Explanatory Memorandum(Circulated by the authority of the Treasurer, the Hon J. B. Hockey MP)
Chapter 4 - Personalised tax receipts
Outline of chapter
4.1 Schedule 4 to this Bill amends the tax law to provide greater transparency to taxpayers about how their tax money is spent, by requiring the Commissioner of Taxation (Commissioner) to issue a tax receipt to individuals for the income tax assessed to them.
4.2 This measure is part of the Government's commitment to ensuring greater transparency of how taxpayers' money is spent.
Context of amendments
4.3 Prior to the 2013 Federal Election, the Government announced that it would improve transparency on taxes, by introducing a tax receipt for taxpayers. Individual taxpayers will receive a receipt that will inform them about how their taxes are notionally spent, as well as information on the level of Australian Government debt and its interest cost.
4.4 This initiative will ensure that governments are held accountable for whether tax revenues are spent wisely and for the levels of government debt they maintain.
4.5 For the 2013-14 income year, the Commissioner will issue tax receipts under his existing administrative powers. These amendments will make tax receipts an ongoing feature of the tax system.
Summary of new law
4.6 For the 2014-15 income year and future income years, the Commissioner will be required to provide every applicable taxpayer with a tax receipt, setting out the notional distribution of the individual's assessed income tax liability to different types of government expenditure.
4.7 The receipt will also show the current level of gross government debt compared with the previous financial year, and the amount of interest paid on that debt.
Comparison of key features of new law and current law
|New law||Current law|
|The Commissioner will be required to provide every applicable taxpayer with a tax receipt, setting out the notional distribution of the individual's assessed income tax liability to different types of government expenditure, and information on the level of Australian Government debt and its interest cost.||For the 2013-14 income year, the Commissioner will issue tax receipts under his existing administrative powers.|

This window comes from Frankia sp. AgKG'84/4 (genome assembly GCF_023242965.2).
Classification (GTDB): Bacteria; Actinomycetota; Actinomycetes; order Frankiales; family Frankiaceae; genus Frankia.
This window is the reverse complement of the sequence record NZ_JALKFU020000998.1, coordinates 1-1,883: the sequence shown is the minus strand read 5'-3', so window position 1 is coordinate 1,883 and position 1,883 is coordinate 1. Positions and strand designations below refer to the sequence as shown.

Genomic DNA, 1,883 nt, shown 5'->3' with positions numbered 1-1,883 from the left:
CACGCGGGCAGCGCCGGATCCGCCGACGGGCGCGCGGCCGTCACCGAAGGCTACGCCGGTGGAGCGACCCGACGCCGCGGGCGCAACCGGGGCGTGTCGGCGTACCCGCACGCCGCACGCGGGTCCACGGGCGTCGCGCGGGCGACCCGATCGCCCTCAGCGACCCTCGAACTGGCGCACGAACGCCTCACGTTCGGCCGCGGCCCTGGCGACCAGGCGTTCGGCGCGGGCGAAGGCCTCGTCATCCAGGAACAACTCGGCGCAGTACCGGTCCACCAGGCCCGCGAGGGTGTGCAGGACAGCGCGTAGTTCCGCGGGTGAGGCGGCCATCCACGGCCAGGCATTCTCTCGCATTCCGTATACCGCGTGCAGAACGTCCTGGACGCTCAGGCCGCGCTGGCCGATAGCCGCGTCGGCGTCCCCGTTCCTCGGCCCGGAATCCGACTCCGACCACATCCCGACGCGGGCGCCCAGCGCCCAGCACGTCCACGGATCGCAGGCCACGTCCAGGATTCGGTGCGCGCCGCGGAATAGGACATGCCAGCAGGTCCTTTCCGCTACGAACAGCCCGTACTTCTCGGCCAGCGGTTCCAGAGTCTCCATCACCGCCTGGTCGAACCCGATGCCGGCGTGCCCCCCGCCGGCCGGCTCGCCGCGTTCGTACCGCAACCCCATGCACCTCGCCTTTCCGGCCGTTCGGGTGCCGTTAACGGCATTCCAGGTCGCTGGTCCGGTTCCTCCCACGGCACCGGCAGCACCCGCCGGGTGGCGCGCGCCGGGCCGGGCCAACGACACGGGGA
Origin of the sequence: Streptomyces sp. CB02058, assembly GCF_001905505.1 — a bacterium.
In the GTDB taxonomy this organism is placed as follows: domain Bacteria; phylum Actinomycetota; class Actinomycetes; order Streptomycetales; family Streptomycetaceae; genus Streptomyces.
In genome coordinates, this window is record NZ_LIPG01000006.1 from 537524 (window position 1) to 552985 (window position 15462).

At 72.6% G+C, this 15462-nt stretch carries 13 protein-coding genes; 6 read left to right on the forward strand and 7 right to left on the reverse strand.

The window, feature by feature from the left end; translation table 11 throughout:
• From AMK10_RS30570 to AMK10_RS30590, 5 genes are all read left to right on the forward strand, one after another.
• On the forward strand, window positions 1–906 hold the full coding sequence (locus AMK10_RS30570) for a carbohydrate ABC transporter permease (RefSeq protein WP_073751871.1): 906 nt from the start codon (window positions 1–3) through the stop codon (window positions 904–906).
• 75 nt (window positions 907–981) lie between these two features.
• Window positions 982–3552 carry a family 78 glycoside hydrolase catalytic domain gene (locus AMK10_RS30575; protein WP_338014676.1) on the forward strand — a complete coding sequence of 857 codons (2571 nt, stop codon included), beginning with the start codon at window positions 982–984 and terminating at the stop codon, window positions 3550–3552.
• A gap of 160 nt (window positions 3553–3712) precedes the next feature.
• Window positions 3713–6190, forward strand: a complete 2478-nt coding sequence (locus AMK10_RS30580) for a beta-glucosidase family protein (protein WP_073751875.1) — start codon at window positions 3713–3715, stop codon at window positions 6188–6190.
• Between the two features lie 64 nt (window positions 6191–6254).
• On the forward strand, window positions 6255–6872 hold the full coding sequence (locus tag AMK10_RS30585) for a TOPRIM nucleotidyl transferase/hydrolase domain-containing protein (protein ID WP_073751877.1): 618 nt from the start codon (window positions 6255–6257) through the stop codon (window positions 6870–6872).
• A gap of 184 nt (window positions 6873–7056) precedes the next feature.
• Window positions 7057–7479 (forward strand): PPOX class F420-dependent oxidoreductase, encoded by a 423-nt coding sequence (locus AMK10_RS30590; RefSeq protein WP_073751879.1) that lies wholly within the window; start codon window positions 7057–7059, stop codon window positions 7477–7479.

Detailed explanation of new law
4.8 The amendments are designed to impose a general obligation on the Commissioner to issue tax receipts that inform taxpayers about how their tax money is notionally spent and other information relevant to the financial performance of the Government.
4.9 The amendments are intended to give the Commissioner a sufficient degree of flexibility to prepare the tax receipts in a way that best meets these objectives.
4.10 In utilising this flexibility and subject to the other requirements of the amendments, the Commissioner must consult with the Treasurer on the form of the tax receipt and take into account the Treasurer's views. [Schedule 4, item 2, subsection 70-5(5)]
Requirement to issue a receipt
4.11 The amendments apply to every individual (natural person) taxpayer assessed to have an income tax liability for an income year that exceeds a threshold determined by the Commissioner. [Schedule 4, item 2, paragraphs 70-5(1)(b) and (c) and subsection 70-5(2)]
4.12 The Commissioner has this discretion not to provide tax receipts to certain taxpayers where, because of the low level of income tax assessed to them, the tax receipt is likely to be confusing. Under the Commissioner's current administrative arrangements, and until the Commissioner makes an alternative determination, the threshold is $100.
4.13 The tax receipt will be issued to around 10 million individual taxpayers.
4.14 An individual's 'income tax liability' is the result of applying the method statement in subsection 4-10(3) of the Income Tax Assessment Act 1997 (ITAA 1997) and generally reflects the total amount of the individual's income tax liability for the year. This is to be distinguished from the taxpayer's outstanding liability at the end of the year as the annual liability is reduced by credits, including amounts withheld during the year that are not refunded.
4.15 Where an individual receives multiple assessments for an income year, a receipt will be provided only for the first assessment. Subsequent assessments with respect to the same income year will not trigger the requirement to issue a receipt. [Schedule 4, item 2, paragraph 70-5(1)(a)]
4.16 The Commissioner will not be required to issue a receipt where the assessment is made more than 18 months after the end of the relevant income year. This limitation is intended to ensure that receipts are issued with timely information, which may not be possible where there has been a delay in making the assessment, for example where the individual has lodged their tax return late. [Schedule 4, item 2, paragraph 70-5(1)(d)]